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Physics Olympics 2019 St Olave s

(Image: Physics Olympics 2019)

The Olympic Games may have been postponed until 2021, but the annual St Peter's Physics Olympics went ahead this year with a total of 30 pupils taking part. 

Mr Andy Parr, Physics Teacher at St Peter's School, launched this year's Physics Olympics in June, challenging pupils to complete two virtual challenges: the Fermi Quiz and the Simply Complicated Challenge.

The Fermi Quiz encourages pupils to use their imaginations and their knowledge of physics to solve a series of complex problems and estimate different quantities. Points are awarded based on the accuracy of the estimates. 

Entries were received from All Saints RC School, Archbishop Holgate's School, Aysgarth School, Beverley Grammar School, Huntington School, King James School, Outwood Academy Ripon, Pocklington School, RGS Newcastle, St Aidan's Church of England High School, St Peter's School, Yarm School and York High School. 

Working on the average score for each school, the top five schools were: 1) All Saints RC School, 2) Beverley Grammar School, 3) RGS Newcastle, 4) King James School, 5) St Aidan's Church of England High School

The best performing pupils came from the following schools: 1) St Peter's School, 2) All Saints RC School, 3) King James's School, 4) Pocklington School, 5) Beverley Grammar School.

The teachers at St Peter's were particularly impressed by the entries for the Simply Complicated Challenge, an open-ended challenge which required pupils to create a Rube-Goldberg style machine to raise a flag. Points were awarded for the duration of the machine, the number of processes and the entertainment factor and the entries were submitted by video.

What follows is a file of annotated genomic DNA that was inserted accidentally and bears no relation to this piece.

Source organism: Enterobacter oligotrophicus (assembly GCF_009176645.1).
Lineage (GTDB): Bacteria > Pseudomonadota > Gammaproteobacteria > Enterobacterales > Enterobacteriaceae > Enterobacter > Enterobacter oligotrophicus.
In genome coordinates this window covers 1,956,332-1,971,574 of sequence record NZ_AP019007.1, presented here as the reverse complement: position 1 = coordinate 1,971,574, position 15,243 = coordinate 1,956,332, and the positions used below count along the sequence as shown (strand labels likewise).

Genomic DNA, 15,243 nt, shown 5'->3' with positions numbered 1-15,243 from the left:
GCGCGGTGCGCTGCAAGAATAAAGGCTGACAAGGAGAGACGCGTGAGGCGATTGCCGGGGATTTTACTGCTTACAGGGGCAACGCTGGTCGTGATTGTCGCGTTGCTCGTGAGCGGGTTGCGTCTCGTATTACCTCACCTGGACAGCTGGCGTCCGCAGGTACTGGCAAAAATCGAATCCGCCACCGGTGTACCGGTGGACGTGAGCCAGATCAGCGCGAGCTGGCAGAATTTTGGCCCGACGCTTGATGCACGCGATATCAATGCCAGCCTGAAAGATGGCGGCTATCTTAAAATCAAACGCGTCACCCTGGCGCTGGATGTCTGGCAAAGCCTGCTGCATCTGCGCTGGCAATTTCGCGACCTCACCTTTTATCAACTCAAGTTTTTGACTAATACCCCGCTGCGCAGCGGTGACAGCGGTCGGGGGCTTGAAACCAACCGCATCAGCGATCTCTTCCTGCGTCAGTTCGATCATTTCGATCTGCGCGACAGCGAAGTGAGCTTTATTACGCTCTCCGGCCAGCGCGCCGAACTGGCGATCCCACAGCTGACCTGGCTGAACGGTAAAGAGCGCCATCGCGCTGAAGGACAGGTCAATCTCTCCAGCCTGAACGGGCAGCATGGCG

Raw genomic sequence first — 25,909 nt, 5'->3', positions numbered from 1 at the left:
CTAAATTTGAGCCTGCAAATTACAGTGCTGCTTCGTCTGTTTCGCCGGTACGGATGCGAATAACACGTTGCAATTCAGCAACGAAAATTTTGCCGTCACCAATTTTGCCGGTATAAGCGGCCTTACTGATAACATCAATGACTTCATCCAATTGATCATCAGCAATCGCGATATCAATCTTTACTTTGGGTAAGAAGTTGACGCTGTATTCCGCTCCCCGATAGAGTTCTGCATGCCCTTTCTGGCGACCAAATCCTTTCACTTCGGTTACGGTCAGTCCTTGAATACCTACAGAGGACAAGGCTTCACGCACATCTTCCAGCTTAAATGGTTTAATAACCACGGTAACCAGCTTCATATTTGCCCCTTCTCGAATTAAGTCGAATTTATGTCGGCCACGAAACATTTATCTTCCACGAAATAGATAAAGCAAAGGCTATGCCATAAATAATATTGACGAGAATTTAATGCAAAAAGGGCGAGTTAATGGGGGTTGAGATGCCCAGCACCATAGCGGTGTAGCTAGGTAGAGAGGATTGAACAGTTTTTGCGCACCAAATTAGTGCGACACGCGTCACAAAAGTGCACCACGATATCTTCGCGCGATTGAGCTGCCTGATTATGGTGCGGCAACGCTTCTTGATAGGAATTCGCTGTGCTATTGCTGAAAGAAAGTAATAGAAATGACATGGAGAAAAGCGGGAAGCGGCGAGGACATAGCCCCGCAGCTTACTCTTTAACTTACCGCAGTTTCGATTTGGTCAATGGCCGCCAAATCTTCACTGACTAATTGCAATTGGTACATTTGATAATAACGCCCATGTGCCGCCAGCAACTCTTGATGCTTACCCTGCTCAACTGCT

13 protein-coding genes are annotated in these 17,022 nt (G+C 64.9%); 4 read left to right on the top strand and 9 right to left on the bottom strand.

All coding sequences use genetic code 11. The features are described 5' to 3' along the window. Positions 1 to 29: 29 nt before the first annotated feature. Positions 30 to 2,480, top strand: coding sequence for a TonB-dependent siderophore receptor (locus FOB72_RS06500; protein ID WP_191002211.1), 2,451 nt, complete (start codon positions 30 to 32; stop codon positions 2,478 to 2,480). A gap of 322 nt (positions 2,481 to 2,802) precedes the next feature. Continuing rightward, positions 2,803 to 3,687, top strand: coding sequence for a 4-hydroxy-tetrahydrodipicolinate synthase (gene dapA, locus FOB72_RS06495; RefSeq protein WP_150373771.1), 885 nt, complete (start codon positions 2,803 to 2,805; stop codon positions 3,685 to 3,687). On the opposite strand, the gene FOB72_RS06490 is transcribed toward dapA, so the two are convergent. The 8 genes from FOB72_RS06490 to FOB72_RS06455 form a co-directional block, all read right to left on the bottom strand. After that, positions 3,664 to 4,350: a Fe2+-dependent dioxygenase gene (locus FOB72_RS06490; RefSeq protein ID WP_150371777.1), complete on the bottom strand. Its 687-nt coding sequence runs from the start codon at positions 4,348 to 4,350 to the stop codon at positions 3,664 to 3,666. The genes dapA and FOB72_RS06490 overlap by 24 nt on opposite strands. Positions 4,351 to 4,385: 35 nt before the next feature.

The winners of the Simply Complicated Challenge were 1) Harry from St Peter's School, 2) Rebecca from All Saints RC School and 3) Oscar from York High School, and all other entries received a commendation. 

St Peter's 8-13 pupils also gained 1st, 2nd and 4th places in the Fermi Quiz. 

Mr Parr said: "All of those who submitted entries deserve lots of praise, as they all showed lots of imagination, technical ability, commitment and initiative. We are looking forward to the return of the Physics Olympics in 2021."

The St Peter’s Physics Olympics was created in 2007 by Physics teacher David Morris, Head of Science at St Peter’s School. It was designed to promote the fun of Physics and teams of young physicists from each school usually spend the day solving complex physics problems and tackling scientific challenges. The event started for pupils across the York region, but has rapidly expanded and now attracts schools from as far afield as Newcastle and Nottingham.